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RobynSN 01-12-2013 11:16 AM

Cracking Paint in Bathroom
 
2 Attachment(s)
Hi there, just finished a 6 month major reno and have been in the house for almost a month now. In the last two weeks or so we noticed that the ceiling paint in the shower was beginning to crack. We figured this was due to ventilation issues as the ceiling vent had not yet been vented all the way to the outside. It is now and we have noticed no new cracking or peeling on the shower ceiling. Now we just need to touch it up.

However, today we noticed that a spot on the wall has begun to crack as well but much worse. The ceiling cracking was small but this is much larger (pics to follow).

A little background. The entire house was badly nicotine stained so we TSPd the walls, and after proper clean up primed the entire house with BIN primer to cover the stains. The house is also a concrete construction with original plaster walls. However, in the bathroom we replaced most of the plaster with the proper drywall for bathroom conditions, except the small section of wall that is now seeing the cracking. I believe it was oil based paint underneath as well.

We will obviously need to sand, crack fill and repaint. Just looking for suggestions on what paint to use, and any tips to ensure this won't happen again.


Thanks in advance for your expertise!


Photo 1 shows the wall area that is cracking

Photo 2 gives a reference point for where in the room this is. It's right above the picture on the wall on the right hand side, closest to the shower. A side note, the paint between the shower and the spot in question is fine.

Brushjockey 01-12-2013 11:39 AM

What was the paint and sheen you used on both the ceiling and walls?

what causes that cracking- called alligatoring- is when 2 or more levels of paint expand and contract at different rates. Temp differences often do this as much as humidity.
is the wall an outside wall- insulated? feel real cold?

I would scrape any loose material and then prime damaged areas, maybe whole wall and ceiling with a clear primer called Gardz.
then skim damage with joint compound, sand smooth, reprime and paint 2 coats.
The Gardz will seal the area making a vapor barrier, plus it is going to give a layer that will flex with small changes.
Use a quality eggshell on the ceiling and walls. This will have more moisture resistance than a flat. You could go higher sheen on the walls if the look appeals to you.

joecaption 01-12-2013 11:46 AM

http://www.sherwin-williams.com/home.../alligatoring/

ltd 01-12-2013 03:03 PM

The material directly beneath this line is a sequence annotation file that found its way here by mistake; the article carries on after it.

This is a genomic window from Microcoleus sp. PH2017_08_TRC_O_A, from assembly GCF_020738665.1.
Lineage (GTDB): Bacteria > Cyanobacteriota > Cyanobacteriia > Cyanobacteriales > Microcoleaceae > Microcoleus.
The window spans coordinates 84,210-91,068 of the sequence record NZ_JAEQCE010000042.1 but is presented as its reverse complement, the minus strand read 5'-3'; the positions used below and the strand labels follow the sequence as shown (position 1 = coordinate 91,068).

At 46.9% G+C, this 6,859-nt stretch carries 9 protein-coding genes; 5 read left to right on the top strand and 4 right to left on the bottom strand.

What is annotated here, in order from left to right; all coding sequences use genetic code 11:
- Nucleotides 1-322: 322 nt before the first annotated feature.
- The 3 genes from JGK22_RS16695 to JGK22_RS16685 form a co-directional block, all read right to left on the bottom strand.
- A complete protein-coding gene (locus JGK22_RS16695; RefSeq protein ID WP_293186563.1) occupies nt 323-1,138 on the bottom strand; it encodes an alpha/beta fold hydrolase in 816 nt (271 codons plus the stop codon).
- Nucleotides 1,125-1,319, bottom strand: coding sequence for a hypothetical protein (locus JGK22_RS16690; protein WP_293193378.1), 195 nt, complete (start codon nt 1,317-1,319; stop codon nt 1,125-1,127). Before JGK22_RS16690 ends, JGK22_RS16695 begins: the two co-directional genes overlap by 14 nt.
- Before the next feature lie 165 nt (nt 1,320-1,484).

not saying this is the reason ,but tsp is not recommend when using bin :eek:.If you rinsed it good with clean water you will be fine .

Gymschu 01-12-2013 05:01 PM

A window in the shower.....interesting.

Brushjockey 01-12-2013 05:04 PM

Gym- very common in old houses- they started as tubs- no shower.

jsheridan 01-12-2013 06:09 PM

I'm not touching that!

747 01-13-2013 01:37 AM

Quote:

Originally Posted by Gymschu (Post 1091967)
A window in the shower.....interesting.

I have a window in my tub shower combo. I kind of like. Its not that big. Its a small slider. I just open before taking a shower. Steam goes rite out.

ps. To original poster. LIke one guy said. Scrape and go with a primer sealer. When i did my bathroom slickshift recomended bullseye and permawhite.

Gymschu 01-13-2013 08:00 AM

Quote:

Originally Posted by jsheridan (Post 1092010)
I'm not touching that!

Joe, I guess I sounded a bit creepy with that quote, yikes!:) Note to all: Just don't see a full-sized window in a shower area very often, although I can see it being useful as ventilation, etc.

Matthewt1970 01-13-2013 11:21 PM

Quote:

Originally Posted by Gymschu (Post 1092264)
Joe, I guess I sounded a bit creepy with that quote, yikes!:) Note to all: Just don't see a full-sized window in a shower area very often, although I can see it being useful as ventilation, etc.

We have a lot of older homes around here that have them. A lot of them are wood and wood in the shower = rot.

jsheridan 01-13-2013 11:41 PM

Quote:

Originally Posted by Gymschu (Post 1092264)
Joe, I guess I sounded a bit creepy with that quote, yikes!:) Note to all: Just don't see a full-sized window in a shower area very often, although I can see it being useful as ventilation, etc.

It didn't sound creepy, it just looked a bit like the entrance to a minefield. I have a defective filter.

747 01-14-2013 01:01 AM

Oh i also noticed on the first pic he doesn't have anything covering window. I ran a shower rod over window wall and cut a shower curtain. So its covered when i take a shower. I just slide the curtain back a little when i open the window. Original poster Might want to do this if you take showers.

RobynSN 01-14-2013 03:35 PM

Brushjockey - Thanks for the info. We picked up the Gardz and plan to fix things up this weekend. The wall is not an exterior wall and it doesn't feel particularly cold (it is insulated).

ltd- We were aware of the Tsp/BIN warning and made sure to rinse thoroughly afterwards. If you saw the state of the walls/ceiling from the nicotine… the water I squeegeed off the walls was dark brown :/

Gymschu- The home is an "Insulite concrete" home from the 50s and they all have a window in the shower. We talked to several people with these types of homes and no one has experienced a program. I'm sure the concrete construction would be a bit better than if it were wood. At least, hope so.

747- If you're referencing the privacy issue, the window was made frosted so no peep show :)


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